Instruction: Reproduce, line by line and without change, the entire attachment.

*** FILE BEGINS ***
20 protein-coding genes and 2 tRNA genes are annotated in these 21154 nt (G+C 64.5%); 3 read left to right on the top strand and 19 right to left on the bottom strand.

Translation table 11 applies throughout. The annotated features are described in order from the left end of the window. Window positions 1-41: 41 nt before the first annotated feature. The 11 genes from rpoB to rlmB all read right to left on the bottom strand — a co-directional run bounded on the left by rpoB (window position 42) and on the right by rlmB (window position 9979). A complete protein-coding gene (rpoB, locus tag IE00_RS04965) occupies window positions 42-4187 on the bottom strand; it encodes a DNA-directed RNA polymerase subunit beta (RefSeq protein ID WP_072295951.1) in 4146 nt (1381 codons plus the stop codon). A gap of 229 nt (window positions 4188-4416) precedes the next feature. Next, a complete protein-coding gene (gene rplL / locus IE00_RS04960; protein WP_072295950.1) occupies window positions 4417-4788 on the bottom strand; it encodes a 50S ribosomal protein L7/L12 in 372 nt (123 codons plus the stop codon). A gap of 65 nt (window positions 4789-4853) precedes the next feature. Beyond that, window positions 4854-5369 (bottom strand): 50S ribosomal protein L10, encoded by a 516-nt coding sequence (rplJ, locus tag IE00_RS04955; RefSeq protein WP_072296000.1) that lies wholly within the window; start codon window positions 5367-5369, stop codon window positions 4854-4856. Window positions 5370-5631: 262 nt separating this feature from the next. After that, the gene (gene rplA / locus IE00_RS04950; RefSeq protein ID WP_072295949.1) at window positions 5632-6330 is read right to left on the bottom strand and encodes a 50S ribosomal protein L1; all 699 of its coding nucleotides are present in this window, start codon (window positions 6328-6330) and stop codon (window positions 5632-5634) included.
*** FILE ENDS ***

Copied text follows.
20 protein-coding genes and 2 tRNA genes are annotated in these 21154 nt (G+C 64.5%); 3 read left to right on the top strand and 19 right to left on the bottom strand.

Translation table 11 applies throughout. The annotated features are described in order from the left end of the window. Window positions 1-41: 41 nt before the first annotated feature. The 11 genes from rpoB to rlmB all read right to left on the bottom strand — a co-directional run bounded on the left by rpoB (window position 42) and on the right by rlmB (window position 9979). A complete protein-coding gene (rpoB, locus tag IE00_RS04965) occupies window positions 42-4187 on the bottom strand; it encodes a DNA-directed RNA polymerase subunit beta (RefSeq protein ID WP_072295951.1) in 4146 nt (1381 codons plus the stop codon). A gap of 229 nt (window positions 4188-4416) precedes the next feature. Next, a complete protein-coding gene (gene rplL / locus IE00_RS04960; protein WP_072295950.1) occupies window positions 4417-4788 on the bottom strand; it encodes a 50S ribosomal protein L7/L12 in 372 nt (123 codons plus the stop codon). A gap of 65 nt (window positions 4789-4853) precedes the next feature. Beyond that, window positions 4854-5369 (bottom strand): 50S ribosomal protein L10, encoded by a 516-nt coding sequence (rplJ, locus tag IE00_RS04955; RefSeq protein WP_072296000.1) that lies wholly within the window; start codon window positions 5367-5369, stop codon window positions 4854-4856. Window positions 5370-5631: 262 nt separating this feature from the next. After that, the gene (gene rplA / locus IE00_RS04950; RefSeq protein ID WP_072295949.1) at window positions 5632-6330 is read right to left on the bottom strand and encodes a 50S ribosomal protein L1; all 699 of its coding nucleotides are present in this window, start codon (window positions 6328-6330) and stop codon (window positions 5632-5634) included.